Ms. magazine  -- more than a magazine a movement

SIGN UP FOR MS. DIGEST, JOBS, NEWS AND ALERTS

FEMINIST WIRE NEWSBRIEFS

ABOUT
SEE CURRENT ISSUE
SHOP MS. STORE
MS. IN THE CLASSROOM
FEMINIST DAILY WIRE
FEMINIST RESOURCES
PRESS
JOBS AT MS.
READ BACK ISSUES
CONTACT
RSS (XML)
 
feminist wire | daily newsbriefs

October-26-00

The Baby Abandonment Myth - Part II

Regardless of who is supporting these bills, one important question remains unanswered: is there a need for this legislation at all? Or is this just another case of politicians scoring easy "we-care-about-children" points? No one is really certain that baby abandonment is a statistically significant problem. No agency officially tracks how many babies are abandoned each year, though Representative Sheila Jackson Lee (D.-Tex.) has proposed a bill to do just that. The numbers that are available, however, suggest that this issue is drawing a disproportionate amount of legislative fervor. The U.S. Department of Health and Human Services estimates that 105 babies were abandoned nationwide in 1998. Looking at the statistics for her own county in New York State, social worker Julie Cooper Altman says she was shocked that legislators would take on this problem above all others. "In Suffolk County, eleven teenagers died of suicide or homicide in 1995. That's ten more bodies we should be concerned about than the one baby that's abandoned here every eighteen months. It's easier, I guess, to love a baby than a teenager."

Indeed, some of the founding fathers and mothers of baby abandonment legislation come from the same groups that support abstinence education, parental consent, and other campaigns to limit reproductive health services. Kim Gandy, executive vice president of the National Organization for Women (NOW), says that it's hardly a coincidence that anti-choice advocates are involved in both issues. "They've created a climate of shame around sexuality," she says, "and I can only hypothesize, but perhaps there's some guilt involved. After all, it's the teachings of anti-choice thinkers that have driven young people into a corner where they might feel compelled to keep their parents, or neighbors, or minister from finding out about a pregnancy. These are the women who will wait past the time that an abortion is safe and who are at risk of trying to hide the birth of their baby."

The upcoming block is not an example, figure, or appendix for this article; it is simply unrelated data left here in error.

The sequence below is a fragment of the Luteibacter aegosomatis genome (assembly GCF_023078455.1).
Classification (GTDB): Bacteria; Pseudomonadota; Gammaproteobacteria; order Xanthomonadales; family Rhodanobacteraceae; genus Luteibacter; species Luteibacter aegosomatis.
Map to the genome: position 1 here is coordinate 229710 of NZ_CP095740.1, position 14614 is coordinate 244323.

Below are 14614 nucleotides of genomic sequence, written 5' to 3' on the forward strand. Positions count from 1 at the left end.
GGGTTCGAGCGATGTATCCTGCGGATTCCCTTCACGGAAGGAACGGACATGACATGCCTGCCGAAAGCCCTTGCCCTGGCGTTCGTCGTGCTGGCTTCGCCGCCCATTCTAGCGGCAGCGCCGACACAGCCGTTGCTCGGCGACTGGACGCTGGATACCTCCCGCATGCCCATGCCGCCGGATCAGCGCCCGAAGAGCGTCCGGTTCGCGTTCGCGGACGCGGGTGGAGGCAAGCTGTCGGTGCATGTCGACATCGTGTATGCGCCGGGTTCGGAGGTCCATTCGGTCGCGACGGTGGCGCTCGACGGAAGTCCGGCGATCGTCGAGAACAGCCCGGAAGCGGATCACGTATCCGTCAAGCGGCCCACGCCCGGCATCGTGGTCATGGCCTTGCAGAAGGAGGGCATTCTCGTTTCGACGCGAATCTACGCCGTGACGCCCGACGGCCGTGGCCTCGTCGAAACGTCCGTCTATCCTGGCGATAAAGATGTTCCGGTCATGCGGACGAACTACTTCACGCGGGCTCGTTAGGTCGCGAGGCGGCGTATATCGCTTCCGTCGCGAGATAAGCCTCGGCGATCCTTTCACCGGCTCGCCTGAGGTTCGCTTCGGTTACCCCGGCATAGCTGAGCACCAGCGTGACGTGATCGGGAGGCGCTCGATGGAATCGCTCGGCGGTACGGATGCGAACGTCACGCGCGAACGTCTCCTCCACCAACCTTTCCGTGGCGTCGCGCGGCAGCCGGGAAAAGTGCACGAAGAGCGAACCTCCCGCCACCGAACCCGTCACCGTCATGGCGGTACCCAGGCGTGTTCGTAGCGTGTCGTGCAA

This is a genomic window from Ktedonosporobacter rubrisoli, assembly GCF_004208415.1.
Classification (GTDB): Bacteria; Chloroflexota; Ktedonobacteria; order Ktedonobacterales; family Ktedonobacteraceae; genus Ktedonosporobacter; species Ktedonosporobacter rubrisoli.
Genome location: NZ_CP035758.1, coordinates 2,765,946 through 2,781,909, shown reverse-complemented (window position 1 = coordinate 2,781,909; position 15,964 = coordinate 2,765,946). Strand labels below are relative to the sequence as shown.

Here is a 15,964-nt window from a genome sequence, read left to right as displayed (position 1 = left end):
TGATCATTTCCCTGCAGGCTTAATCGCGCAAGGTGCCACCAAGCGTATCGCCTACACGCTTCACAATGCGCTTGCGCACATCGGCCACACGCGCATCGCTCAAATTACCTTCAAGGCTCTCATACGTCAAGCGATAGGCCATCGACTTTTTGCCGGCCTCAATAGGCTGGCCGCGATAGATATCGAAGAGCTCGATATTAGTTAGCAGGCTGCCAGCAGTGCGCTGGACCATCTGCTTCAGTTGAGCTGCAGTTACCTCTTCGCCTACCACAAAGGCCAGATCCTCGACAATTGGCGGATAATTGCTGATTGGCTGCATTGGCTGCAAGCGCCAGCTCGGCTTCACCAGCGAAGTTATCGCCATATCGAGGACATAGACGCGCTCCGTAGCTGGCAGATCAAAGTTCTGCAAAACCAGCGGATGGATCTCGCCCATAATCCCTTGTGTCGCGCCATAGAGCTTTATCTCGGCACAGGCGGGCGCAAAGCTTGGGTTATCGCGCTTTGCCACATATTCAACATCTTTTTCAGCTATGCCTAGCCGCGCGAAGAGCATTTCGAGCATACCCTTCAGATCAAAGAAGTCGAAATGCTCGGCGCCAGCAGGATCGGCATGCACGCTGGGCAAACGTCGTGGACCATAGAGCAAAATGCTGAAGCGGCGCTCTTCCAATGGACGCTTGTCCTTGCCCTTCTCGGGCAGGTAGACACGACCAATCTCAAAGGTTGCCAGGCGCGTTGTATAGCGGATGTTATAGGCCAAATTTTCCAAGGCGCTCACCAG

Which leads to the next big question: if a woman is feeling that scared and panicked, how likely is it that she would even take advantage of this option and drive to a drop-off site where she would have to come face-to-face with an authority figure of one kind or another? Not very, says Debbe Magnusen, founder and director of Project Cuddle, a crisis line for pregnant women. "These women are frightened, they're fearful of the system," says Magnusen. "So they're not going to want to go somewhere where they'll have to involve the system in their lives." As of May 2000, no one had left a baby at a designated site in any of the three states that had legalized it by that time. But since Mobile, Alabama, instituted its local safe surrender program, four babies have been left at designated drop-off points, according to Jodi Brooks. And, she claims, not a single infant has been abandoned outside of the designated sites since her program launched in November 1998. She says, "the secret is to advertise everywhere—on television, on buses. You've got to let your community know about it."